Racine and Shakespeare
Translated by Guy Daniels
This major critical work by the great French novelist reveals Stendhal’s decisive role in the literary renaissance called Romanticism. Written sixteen years before The Charterhouse of Parma, it marked the beginning of his illustrious career and established him at the forefront of the French Romantic movement. The first part of Racine and Shakespeare appeared as a pamphlet in 1823, when Waterloo was still bitterly alive in the French mind. In it, Stendhal vigorously championed the spontaneous vitality of Shakespeare while condemning the rigid imitators of Corneille and Racine. The second half of Racine and Shakespeare appeared two years later in answer to a speech against Romanticism by the secretary of the Académie Française.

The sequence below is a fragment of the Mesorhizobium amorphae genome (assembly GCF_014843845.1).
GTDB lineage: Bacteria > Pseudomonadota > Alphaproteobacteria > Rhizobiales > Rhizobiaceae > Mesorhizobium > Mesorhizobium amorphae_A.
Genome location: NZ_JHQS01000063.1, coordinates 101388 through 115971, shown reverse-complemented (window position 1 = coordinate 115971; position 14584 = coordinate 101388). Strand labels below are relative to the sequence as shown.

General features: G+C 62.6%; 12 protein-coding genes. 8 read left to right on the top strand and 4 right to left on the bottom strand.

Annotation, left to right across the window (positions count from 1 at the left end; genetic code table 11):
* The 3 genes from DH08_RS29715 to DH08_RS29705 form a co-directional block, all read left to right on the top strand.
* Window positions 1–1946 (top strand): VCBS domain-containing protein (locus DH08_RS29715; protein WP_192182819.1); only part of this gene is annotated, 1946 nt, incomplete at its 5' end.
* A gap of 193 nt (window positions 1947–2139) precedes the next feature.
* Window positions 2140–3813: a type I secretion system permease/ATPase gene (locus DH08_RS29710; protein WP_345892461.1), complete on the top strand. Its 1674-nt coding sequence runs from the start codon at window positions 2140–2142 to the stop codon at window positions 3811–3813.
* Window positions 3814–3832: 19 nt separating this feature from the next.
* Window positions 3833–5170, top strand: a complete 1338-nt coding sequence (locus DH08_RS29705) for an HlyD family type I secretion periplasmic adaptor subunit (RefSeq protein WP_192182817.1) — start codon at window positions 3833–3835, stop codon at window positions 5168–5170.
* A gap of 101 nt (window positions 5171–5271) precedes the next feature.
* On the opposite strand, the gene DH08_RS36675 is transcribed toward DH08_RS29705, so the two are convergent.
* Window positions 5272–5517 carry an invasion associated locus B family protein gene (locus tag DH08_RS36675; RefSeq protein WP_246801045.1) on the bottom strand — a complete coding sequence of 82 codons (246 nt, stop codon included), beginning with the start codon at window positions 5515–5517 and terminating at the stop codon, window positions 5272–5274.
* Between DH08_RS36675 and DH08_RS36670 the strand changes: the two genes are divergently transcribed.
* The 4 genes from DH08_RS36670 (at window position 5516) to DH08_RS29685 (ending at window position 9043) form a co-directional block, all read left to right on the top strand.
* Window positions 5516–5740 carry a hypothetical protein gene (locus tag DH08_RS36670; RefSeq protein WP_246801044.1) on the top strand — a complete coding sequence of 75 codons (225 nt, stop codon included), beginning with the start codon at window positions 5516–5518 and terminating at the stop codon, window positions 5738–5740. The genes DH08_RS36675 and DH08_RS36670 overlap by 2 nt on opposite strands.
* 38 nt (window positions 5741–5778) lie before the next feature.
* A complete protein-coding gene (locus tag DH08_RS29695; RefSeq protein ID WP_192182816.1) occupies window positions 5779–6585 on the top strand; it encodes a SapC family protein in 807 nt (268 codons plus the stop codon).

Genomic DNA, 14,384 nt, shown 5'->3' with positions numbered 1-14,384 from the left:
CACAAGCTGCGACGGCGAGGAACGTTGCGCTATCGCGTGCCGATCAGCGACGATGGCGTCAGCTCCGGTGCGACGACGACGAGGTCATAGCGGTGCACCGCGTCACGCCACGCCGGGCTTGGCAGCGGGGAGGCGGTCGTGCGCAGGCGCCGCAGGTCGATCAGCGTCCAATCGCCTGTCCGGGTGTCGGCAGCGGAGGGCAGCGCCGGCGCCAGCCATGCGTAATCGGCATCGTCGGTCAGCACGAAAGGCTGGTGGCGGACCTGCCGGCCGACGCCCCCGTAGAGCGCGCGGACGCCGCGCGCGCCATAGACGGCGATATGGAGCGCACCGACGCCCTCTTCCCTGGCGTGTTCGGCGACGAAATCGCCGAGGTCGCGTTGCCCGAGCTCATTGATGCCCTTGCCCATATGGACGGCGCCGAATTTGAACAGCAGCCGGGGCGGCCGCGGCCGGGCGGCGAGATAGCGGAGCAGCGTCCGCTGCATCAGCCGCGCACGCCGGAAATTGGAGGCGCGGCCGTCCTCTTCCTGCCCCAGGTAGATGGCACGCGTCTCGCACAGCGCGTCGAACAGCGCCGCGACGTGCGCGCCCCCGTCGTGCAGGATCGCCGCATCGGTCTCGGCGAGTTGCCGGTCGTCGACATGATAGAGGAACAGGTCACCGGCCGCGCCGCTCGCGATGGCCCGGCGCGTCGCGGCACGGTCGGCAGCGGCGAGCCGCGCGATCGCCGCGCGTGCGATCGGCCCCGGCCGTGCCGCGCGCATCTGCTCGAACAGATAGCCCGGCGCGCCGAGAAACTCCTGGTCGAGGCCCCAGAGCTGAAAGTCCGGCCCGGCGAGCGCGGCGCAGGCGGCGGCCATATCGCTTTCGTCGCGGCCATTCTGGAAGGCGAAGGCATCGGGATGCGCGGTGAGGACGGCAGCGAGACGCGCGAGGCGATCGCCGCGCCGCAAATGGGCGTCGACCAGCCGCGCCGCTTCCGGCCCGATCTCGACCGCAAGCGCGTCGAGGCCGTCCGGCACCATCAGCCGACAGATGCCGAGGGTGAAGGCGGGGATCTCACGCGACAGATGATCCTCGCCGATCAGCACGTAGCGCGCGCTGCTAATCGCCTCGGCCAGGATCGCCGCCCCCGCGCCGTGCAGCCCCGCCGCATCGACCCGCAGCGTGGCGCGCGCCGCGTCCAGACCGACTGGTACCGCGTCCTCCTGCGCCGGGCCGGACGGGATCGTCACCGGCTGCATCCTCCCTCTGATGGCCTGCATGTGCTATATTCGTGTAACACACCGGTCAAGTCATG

It is a brilliant tour de force, an exchange of letters between an old classicist and a young Romanticist, in which Stendhal defined Romanticism not only for his age but for all time.
Mari-Henri Beyle (1783–1842), better known by his pen name Stendhal, is one of the foremost Romantic novelists. His masterpieces include The Red and the Black and The Charterhouse of Parma.